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Executive Summary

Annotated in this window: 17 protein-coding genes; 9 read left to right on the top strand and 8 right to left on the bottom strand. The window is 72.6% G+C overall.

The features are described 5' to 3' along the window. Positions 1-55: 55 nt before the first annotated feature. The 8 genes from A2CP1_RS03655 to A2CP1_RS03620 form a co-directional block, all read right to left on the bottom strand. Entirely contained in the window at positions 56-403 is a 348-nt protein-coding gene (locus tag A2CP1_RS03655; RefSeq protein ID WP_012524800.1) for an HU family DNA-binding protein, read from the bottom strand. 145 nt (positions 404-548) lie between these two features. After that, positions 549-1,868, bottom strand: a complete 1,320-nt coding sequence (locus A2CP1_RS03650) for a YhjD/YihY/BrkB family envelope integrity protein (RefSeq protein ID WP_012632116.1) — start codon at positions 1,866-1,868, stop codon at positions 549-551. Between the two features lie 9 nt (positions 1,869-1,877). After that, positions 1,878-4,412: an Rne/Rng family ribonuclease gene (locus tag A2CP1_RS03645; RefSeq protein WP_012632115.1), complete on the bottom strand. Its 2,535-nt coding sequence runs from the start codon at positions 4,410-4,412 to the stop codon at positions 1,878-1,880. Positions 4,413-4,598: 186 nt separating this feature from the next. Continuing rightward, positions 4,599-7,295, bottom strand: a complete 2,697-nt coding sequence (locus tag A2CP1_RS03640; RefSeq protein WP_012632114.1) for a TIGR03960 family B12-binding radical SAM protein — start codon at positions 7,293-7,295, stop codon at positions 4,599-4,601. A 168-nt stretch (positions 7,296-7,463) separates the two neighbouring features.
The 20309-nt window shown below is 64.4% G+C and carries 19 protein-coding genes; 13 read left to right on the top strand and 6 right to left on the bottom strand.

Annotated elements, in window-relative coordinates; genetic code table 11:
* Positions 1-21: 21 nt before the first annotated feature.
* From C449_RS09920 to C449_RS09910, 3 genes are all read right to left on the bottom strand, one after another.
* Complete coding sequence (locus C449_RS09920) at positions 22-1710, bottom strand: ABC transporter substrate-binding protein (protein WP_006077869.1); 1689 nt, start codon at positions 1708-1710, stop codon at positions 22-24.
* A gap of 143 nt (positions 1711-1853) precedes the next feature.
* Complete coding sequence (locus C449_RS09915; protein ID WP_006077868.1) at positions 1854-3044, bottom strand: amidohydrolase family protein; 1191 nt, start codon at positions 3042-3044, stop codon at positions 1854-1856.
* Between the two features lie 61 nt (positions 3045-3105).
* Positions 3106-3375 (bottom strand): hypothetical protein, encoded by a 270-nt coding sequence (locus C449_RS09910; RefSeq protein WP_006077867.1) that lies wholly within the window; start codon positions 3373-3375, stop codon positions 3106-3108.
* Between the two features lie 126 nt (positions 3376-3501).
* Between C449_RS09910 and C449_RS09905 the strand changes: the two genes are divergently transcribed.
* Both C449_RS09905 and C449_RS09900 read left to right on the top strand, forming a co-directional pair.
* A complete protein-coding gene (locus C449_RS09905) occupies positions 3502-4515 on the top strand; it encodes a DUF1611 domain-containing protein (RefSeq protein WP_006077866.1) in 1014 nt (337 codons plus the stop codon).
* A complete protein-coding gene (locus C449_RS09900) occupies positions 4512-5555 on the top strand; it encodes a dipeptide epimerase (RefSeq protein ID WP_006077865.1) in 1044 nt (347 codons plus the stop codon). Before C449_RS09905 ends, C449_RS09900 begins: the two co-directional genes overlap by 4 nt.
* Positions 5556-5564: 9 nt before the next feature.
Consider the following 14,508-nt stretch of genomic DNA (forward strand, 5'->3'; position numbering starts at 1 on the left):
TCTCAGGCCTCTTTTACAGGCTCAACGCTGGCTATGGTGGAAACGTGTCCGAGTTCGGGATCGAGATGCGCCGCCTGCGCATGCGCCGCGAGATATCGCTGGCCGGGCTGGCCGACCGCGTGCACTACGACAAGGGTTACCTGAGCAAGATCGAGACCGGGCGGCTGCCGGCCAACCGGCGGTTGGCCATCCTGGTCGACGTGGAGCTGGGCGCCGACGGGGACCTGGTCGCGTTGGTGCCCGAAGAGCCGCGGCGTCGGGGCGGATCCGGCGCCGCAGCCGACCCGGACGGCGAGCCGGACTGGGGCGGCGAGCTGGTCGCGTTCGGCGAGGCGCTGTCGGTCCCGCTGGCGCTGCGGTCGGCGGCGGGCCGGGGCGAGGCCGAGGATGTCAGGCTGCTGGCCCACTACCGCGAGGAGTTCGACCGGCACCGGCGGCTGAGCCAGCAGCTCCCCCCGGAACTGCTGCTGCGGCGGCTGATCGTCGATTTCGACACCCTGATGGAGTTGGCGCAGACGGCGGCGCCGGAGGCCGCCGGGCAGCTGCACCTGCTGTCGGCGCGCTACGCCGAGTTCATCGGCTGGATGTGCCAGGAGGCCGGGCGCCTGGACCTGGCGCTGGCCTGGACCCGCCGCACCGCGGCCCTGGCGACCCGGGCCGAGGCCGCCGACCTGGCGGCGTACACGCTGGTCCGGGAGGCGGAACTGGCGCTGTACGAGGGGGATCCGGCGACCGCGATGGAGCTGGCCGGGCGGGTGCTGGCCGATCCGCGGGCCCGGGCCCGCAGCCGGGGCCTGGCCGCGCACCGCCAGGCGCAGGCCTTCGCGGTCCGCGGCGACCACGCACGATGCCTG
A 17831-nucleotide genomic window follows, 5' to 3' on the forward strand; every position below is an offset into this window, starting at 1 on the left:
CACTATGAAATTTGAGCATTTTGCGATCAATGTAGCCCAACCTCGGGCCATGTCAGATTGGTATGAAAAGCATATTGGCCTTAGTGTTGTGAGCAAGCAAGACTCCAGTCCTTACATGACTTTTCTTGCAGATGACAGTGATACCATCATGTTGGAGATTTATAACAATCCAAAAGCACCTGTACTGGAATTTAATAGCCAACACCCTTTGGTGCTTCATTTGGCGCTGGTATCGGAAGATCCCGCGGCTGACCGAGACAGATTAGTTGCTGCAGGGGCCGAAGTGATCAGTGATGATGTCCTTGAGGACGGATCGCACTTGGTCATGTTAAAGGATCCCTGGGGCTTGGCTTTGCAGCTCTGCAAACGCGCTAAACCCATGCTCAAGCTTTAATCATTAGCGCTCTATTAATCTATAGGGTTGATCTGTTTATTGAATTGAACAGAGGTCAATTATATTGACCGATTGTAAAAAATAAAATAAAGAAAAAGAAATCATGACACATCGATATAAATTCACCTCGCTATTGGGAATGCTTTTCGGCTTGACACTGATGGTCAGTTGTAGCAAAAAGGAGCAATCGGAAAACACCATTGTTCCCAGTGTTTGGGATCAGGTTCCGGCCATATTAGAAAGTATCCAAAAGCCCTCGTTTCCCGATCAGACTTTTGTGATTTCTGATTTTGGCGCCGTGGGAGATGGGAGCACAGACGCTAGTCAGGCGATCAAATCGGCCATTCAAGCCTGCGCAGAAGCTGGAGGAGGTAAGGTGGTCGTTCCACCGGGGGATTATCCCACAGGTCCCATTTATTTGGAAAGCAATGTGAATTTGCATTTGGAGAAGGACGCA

GENETICS INSTITUTE AND YAMANOUCHI KNIT BONE GROWTH FACTOR PACT to fund the U.S. development and commercialization of bone morphogenetic proteins (BMPs) and to form a joint venture in Japan to commercialize and market BMPs and Genetics Institute products in the pipeline. The two-part agreement was announced at a May 21 press conference in New York City by Genetics Institute President and CEO Gabriel Schmergel and Yamanouchi Pharmaceutical Co. Ltd. of Tokyo Chairman Shigeo Morioka. BMPs, human recombinant proteins that stimulate growth of cartilage and bone, are expected to be useful in treating a variety of bone-growth related indications. Potential uses include healing of non-healing fractures, replacement for autologous bone graft procedures, and bone loss associated with periodontal disease and certain types of cancers. Genetics Institute has identified eight proteins to date. The company expects to begin clinical trials in 1991. Asked what indications were being given top priority, Schmergel said non-union fractures and better fixation -- getting the new bone to surround more tightly -- for orthopedic implants. Morioka indicated that BMP use in treating osteoporosis will come later. Discussing the advantages his company foresees for BMPs over existing therapy, Schmergel said: "These products are pure, these products are easy to use; these products are not immunogenic" and "there will be no limitation of supply." Because BMPs present the potential of doing away with a second surgical procedure in autologous bone grafts, they also offer the potential for lowering costs and reducing patient risk, the biotech firm's exec said. Under the first part of the agreement, Genetics Institute will provide "some cash" and the product rights to a U.S.-based developmental partnership. Yamanouchi will provide cash to "equalize the relative contributions of both parties," Schmergel explained. Neither company would detail the specific costs of the project. However, under the agreement, the partnership will fund development of the BMPs through Phase II. Genetics Institute predicted that the development costs through marketing application would be in line with average new protein drug R&D figures, which the company put at around $100 mil. Genetics Institute retains all R&D responsibilities for the partnership, exclusive worldwide manufacturing and supply rights, and exclusive North American marketing rights. A separate joint venture with Yamanouchi will hold marketing rights in Japan. Elsewhere, Genetics Institute and Yamanouchi plan to sublicense marketing rights to local pharmaceutical companies. Under the second part of the agreement, a separate joint venture will be established in Japan under its own board of directors. Initially, Yamanouchi will provide the clinical and regulatory capabilities. The formation of the joint venture allows Genetics Institute to establish a direct pharmaceutical presence in Japan, while giving Yamanouchi access to the BMP products as well as first rights of refusal to market future products downstream in the U.S. firm's pipeline. Genetics Institute was issued a U.S. patent for the bone growth proteins last year and has other patents pending. The biotech firm predicted that the potential worldwide market for bone growth proteins will exceed $2 bil. by the second half of the decade. Morioka predicted the market potential in Japan could reach $300-$500 mil., depending upon product indications. Morioka characterized the dual agreements as a means of expanding the Japanese firm's global reach in the pharmaceutical area. Last May, Yamanouchi moved into the U.S. vitamin/nutritional products market with its acquisition of Shaklee. The Yamanouchi exec is forecasting combined Shaklee U.S. and Japan sales of $2 bil. by 1991. The Yamanouchi pact marks Genetics Institute's third relationship with a Japanese company. The biotech firm has licensed rights to its recombinant erythropoietin productMarogento an Upjohn/Chugai joint venture. Genetics Institute also has deals covering development and marketing in the Far East with Suntory -- for novel plasminogen activator; and with Morinaga Milk Industry -- for macrophage-colony stimulating factor. Genetics Institute is not the only company working on the bone growth proteins. Hopkinton, Mass.-based Creative BioMolecules is developing Bone Inducing Protein (BIP) in conjunction with Stryker, its marketing partner, the company's business development manager, Marc Charette, PhD, told a recent conference sponsored by F-D-C Reports, Inc. "Rumor has it" that Genentech is also working on the bone growth proteins, Charette said.

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